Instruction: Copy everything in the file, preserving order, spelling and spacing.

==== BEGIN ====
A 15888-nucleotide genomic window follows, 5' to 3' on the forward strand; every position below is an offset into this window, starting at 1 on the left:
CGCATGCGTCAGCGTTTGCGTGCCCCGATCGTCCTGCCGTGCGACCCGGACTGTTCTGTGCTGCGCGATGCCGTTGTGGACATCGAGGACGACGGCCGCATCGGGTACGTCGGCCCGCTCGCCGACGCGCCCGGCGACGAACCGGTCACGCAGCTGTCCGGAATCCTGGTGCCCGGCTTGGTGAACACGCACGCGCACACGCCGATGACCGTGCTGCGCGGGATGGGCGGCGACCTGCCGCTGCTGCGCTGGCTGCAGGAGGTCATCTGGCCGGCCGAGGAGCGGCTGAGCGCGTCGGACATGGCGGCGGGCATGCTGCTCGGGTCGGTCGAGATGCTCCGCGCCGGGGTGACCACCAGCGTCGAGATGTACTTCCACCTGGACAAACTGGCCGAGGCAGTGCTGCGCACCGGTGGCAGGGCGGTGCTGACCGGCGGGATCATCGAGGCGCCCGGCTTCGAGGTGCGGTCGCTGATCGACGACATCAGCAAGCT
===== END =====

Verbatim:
A 15888-nucleotide genomic window follows, 5' to 3' on the forward strand; every position below is an offset into this window, starting at 1 on the left:
CGCATGCGTCAGCGTTTGCGTGCCCCGATCGTCCTGCCGTGCGACCCGGACTGTTCTGTGCTGCGCGATGCCGTTGTGGACATCGAGGACGACGGCCGCATCGGGTACGTCGGCCCGCTCGCCGACGCGCCCGGCGACGAACCGGTCACGCAGCTGTCCGGAATCCTGGTGCCCGGCTTGGTGAACACGCACGCGCACACGCCGATGACCGTGCTGCGCGGGATGGGCGGCGACCTGCCGCTGCTGCGCTGGCTGCAGGAGGTCATCTGGCCGGCCGAGGAGCGGCTGAGCGCGTCGGACATGGCGGCGGGCATGCTGCTCGGGTCGGTCGAGATGCTCCGCGCCGGGGTGACCACCAGCGTCGAGATGTACTTCCACCTGGACAAACTGGCCGAGGCAGTGCTGCGCACCGGTGGCAGGGCGGTGCTGACCGGCGGGATCATCGAGGCGCCCGGCTTCGAGGTGCGGTCGCTGATCGACGACATCAGCAAGCT